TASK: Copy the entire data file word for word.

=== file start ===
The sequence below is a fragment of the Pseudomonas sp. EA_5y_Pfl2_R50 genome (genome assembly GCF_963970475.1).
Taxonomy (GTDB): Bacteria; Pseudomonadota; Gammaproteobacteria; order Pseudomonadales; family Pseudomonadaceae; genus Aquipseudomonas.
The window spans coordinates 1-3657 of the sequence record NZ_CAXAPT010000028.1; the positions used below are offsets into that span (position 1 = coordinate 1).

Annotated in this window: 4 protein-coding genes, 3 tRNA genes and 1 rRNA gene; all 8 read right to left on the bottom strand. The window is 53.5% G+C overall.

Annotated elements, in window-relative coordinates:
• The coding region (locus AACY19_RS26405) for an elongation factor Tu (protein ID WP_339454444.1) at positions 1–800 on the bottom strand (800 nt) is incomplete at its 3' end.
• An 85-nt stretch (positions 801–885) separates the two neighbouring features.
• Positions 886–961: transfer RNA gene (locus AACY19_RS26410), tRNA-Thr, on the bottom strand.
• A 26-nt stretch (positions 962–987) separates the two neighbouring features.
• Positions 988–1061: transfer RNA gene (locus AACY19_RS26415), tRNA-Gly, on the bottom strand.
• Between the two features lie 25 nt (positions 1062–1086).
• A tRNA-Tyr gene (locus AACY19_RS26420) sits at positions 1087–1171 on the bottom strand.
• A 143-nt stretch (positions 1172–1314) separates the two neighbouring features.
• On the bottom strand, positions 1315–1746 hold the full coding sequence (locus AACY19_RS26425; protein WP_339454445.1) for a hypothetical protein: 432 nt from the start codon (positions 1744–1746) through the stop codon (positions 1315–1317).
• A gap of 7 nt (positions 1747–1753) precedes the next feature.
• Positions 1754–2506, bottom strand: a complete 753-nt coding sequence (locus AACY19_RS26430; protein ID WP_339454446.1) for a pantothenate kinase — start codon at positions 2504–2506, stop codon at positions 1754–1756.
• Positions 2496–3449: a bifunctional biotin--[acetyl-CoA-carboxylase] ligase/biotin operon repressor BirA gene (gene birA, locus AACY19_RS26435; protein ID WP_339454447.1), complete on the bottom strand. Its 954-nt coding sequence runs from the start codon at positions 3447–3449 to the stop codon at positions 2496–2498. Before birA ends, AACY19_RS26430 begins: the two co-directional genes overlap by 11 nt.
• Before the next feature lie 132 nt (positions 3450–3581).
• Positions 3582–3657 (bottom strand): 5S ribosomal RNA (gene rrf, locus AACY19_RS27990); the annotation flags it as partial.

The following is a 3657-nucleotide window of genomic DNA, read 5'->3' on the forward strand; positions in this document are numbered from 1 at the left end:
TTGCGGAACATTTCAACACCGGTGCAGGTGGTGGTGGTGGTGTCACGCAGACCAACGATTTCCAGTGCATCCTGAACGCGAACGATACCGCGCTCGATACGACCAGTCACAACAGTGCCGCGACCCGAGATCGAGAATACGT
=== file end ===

The sequence below is a fragment of the Pseudomonas sp. EA_5y_Pfl2_R50 genome (genome assembly GCF_963970475.1).
Taxonomy (GTDB): Bacteria; Pseudomonadota; Gammaproteobacteria; order Pseudomonadales; family Pseudomonadaceae; genus Aquipseudomonas.
The window spans coordinates 1-3657 of the sequence record NZ_CAXAPT010000028.1; the positions used below are offsets into that span (position 1 = coordinate 1).

Annotated in this window: 4 protein-coding genes, 3 tRNA genes and 1 rRNA gene; all 8 read right to left on the bottom strand. The window is 53.5% G+C overall.

Annotated elements, in window-relative coordinates:
• The coding region (locus AACY19_RS26405) for an elongation factor Tu (protein ID WP_339454444.1) at positions 1–800 on the bottom strand (800 nt) is incomplete at its 3' end.
• An 85-nt stretch (positions 801–885) separates the two neighbouring features.
• Positions 886–961: transfer RNA gene (locus AACY19_RS26410), tRNA-Thr, on the bottom strand.
• A 26-nt stretch (positions 962–987) separates the two neighbouring features.
• Positions 988–1061: transfer RNA gene (locus AACY19_RS26415), tRNA-Gly, on the bottom strand.
• Between the two features lie 25 nt (positions 1062–1086).
• A tRNA-Tyr gene (locus AACY19_RS26420) sits at positions 1087–1171 on the bottom strand.
• A 143-nt stretch (positions 1172–1314) separates the two neighbouring features.
• On the bottom strand, positions 1315–1746 hold the full coding sequence (locus AACY19_RS26425; protein WP_339454445.1) for a hypothetical protein: 432 nt from the start codon (positions 1744–1746) through the stop codon (positions 1315–1317).
• A gap of 7 nt (positions 1747–1753) precedes the next feature.
• Positions 1754–2506, bottom strand: a complete 753-nt coding sequence (locus AACY19_RS26430; protein ID WP_339454446.1) for a pantothenate kinase — start codon at positions 2504–2506, stop codon at positions 1754–1756.
• Positions 2496–3449: a bifunctional biotin--[acetyl-CoA-carboxylase] ligase/biotin operon repressor BirA gene (gene birA, locus AACY19_RS26435; protein ID WP_339454447.1), complete on the bottom strand. Its 954-nt coding sequence runs from the start codon at positions 3447–3449 to the stop codon at positions 2496–2498. Before birA ends, AACY19_RS26430 begins: the two co-directional genes overlap by 11 nt.
• Before the next feature lie 132 nt (positions 3450–3581).
• Positions 3582–3657 (bottom strand): 5S ribosomal RNA (gene rrf, locus AACY19_RS27990); the annotation flags it as partial.

The following is a 3657-nucleotide window of genomic DNA, read 5'->3' on the forward strand; positions in this document are numbered from 1 at the left end:
TTGCGGAACATTTCAACACCGGTGCAGGTGGTGGTGGTGGTGTCACGCAGACCAACGATTTCCAGTGCATCCTGAACGCGAACGATACCGCGCTCGATACGACCAGTCACAACAGTGCCGCGACCCGAGATCGAGAATACGT